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ANONYMOUS v. NEW YORK FOUNDLING HOSPITAL ET AL. (10/23/69)
SUPREME COURT OF NEW YORK, SPECIAL TERM, QUEENS COUNTY
1969.NY.43205 <http://www.versuslaw.com>; 304 N.Y.S.2d 837; 61 Misc. 2d 137
October 23, 1969
ANONYMOUS, PETITIONERS,v.NEW YORK FOUNDLING HOSPITAL ET AL., RESPONDENTS
Rudnick & Sheps for Anonymous, petitioners.
Benenson & Israelson for Anonymous, respondents.
Mudge, Rose, Guthrie & Alexander for New York Foundling Hospital, respondent.
Lester Holtzman, J.
In this proceeding on a writ of habeas corpus the petitioners seek an order of this court directing the respondents Anonymous and the New York Foundling Hospital to return custody of the infant Laura to them.
At a hearing on this writ the proof adduced that on May 27, 1963 petitioners entered into a written agreement with the respondent Foundling Hospital whereby the petitioners agreed to provide their home for the temporary foster care of such children as the respondent Foundling Hospital should assign to them. From 1963 to 1968 some 13 children were placed in the foster home of the petitioners who, in the words of the Foundling Hospital's own case worker, Mrs. Agnes Cook, were "gifted" foster parents. Also in evidence is the Foundling Hospital's personal record of the petitioners, which is replete with glowing reports on the petitioners, husband and wife, and the warm and loving home which they provided for the children assigned to them.
Laura was boarded with the petitioners pursuant to this agreement on October 25, 1966, at which time she was five days' old and in poor physical condition. Through the loving care and attention of the petitioners infant Laura grew to be a healthy and happy baby. At that time petitioner husband was age 47 and his wife was age 45. The record discloses that as early as March 31, 1967 petitioners, who had grown increasingly fond of the infant, made inquiries about the possible adoption or indefinite "long term care" of Laura. Such requests were repeatedly made to the Foundling Hospital for over two years, but always "discouraged" by the respondent because of the petitioners' ages.
In or about October of 1968 Laura's natural mother signed a formal surrender of the infant in favor of the Foundling Hospital which, in effect, gave the legal custody of the child to the respondent hospital (Social Services Law, § 384) and made the child finally eligible for adoption. The petitioners were immediately informed that there would be a "showing" of Laura to prospective adoptive parents on November 18, 1968. On this date Laura was brought to the hospital by the petitioner. The hospital then displayed the child to the prospective adoptive parents, respondents Anonymous, husband and wife. The latter requested, and rightfully so, that, although they thought the infant was lovely, they be permitted to visit with her several times in order to reach a decision as to whether or not to adopt her. They were informed that this was impossible, since the hospital was faced with an "emergency situation" created by the foster parents' repeated requests for adoption. They were further informed that their decision must be immediate and based solely on this single meeting with the child. The respondents Anonymous decided on adoption and the infant was turned over to them four days later, on November 22, 1968. At that time, the respondents husband and wife were ages 44 and 39, respectively.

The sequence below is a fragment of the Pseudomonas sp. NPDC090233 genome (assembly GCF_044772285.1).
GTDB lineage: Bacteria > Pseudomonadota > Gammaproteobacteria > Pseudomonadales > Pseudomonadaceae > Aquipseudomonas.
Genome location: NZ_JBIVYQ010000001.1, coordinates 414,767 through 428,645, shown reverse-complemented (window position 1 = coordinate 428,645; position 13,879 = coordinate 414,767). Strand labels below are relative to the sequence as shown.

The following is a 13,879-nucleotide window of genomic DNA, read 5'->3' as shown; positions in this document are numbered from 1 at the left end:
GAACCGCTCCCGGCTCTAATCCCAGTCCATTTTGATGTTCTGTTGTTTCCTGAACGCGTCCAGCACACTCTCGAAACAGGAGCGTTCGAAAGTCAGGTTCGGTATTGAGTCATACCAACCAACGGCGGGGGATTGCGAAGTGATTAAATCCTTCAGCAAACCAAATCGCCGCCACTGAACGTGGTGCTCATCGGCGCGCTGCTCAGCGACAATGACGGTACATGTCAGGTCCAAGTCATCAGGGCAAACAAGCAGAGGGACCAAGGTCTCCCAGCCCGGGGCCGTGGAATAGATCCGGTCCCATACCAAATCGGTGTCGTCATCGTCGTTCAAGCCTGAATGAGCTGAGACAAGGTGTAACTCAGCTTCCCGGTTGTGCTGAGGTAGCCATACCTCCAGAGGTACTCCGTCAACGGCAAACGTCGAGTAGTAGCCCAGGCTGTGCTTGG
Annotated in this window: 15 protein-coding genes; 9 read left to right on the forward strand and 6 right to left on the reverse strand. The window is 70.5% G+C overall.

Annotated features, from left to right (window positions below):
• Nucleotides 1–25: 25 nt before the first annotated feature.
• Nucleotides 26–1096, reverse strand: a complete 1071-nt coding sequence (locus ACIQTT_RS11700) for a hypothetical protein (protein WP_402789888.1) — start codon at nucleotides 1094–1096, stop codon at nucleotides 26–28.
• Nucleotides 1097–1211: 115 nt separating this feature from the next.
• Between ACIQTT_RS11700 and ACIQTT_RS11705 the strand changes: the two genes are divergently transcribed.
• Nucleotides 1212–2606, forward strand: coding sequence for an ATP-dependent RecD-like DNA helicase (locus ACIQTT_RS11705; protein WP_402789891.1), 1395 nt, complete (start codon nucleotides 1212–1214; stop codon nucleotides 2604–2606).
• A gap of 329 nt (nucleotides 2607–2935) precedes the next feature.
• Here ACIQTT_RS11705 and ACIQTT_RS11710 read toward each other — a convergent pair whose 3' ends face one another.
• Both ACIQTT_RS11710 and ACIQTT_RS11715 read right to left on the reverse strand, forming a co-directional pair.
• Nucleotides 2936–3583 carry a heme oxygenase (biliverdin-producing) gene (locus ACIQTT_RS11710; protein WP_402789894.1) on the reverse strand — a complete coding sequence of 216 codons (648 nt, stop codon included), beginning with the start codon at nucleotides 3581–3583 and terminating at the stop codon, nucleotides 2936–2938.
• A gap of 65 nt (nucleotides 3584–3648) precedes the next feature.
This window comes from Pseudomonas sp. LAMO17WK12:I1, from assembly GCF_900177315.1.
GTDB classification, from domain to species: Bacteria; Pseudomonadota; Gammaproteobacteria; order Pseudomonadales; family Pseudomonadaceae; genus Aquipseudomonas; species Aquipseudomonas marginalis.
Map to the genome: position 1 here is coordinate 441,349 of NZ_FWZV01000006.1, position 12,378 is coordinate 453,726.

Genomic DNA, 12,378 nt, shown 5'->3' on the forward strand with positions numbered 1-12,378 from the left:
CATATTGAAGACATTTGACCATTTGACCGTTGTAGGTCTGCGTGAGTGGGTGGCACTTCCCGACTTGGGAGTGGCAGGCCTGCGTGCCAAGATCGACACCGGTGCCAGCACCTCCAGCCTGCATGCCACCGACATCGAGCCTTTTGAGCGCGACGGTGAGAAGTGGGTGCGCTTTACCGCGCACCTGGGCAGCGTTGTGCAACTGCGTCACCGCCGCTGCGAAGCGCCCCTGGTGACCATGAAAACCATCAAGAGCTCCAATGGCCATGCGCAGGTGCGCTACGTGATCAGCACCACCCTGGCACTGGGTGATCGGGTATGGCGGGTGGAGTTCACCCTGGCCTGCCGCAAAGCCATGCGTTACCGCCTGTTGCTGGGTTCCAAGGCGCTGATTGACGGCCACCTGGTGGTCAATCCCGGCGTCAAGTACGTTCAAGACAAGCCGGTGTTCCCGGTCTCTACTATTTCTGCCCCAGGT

It was not until June 20, 1969 that the present writ was sworn out and served upon the respective respondents. To a large extent the basis of the writ is a recent legislative amendment (Social Services Law, § 383, subd. 3, added by L. 1969, ch. 1080, eff. May 26, 1969) which mandates that authorized adoptive agencies give first preference to temporary foster parents as prospective adoptive parents of a child who has been boarded with them for two years or more. Truculent opposition to the writ by the respondent hospital was based primarily upon the contractual arrangements between the petitioners and the respondent hospital and further based upon the broad discretionary powers granted to the respondent hospital as an authorized agency defined under section 371 of the Social Services Law, and as set forth in section 383 of that law with respect to the care and custody of children entrusted to them.
In this respect both sides have failed to come to grips with the paramount issue. For apart and aside from any statutory or contractual considerations, the only issue herein involved is "how will the interests and welfare of the infant Laura best be served?" Should she remain with her adoptive parents or should she be returned to the custody of her foster parents? (Finlay v. Finlay, 240 N. Y. 429; People ex rel. Riesner v. New York Nursery & Child's Hosp., 230 N. Y. 119; Matter of Mary I. v. Convent of Sisters of Mercy, 200 Misc. 115; see, also, memorandum decision of this court, Anonymous v. New York Foundling Hosp., N. Y. L. J., Aug. 19, 1969, p. 10, cols. 7, 8). The court is of the opinion that both the petitioners and the respondents Anonymous are sincere when they urge that they are thinking only of the best interests of Laura. Regrettably, the same cannot be said of the respondent hospital.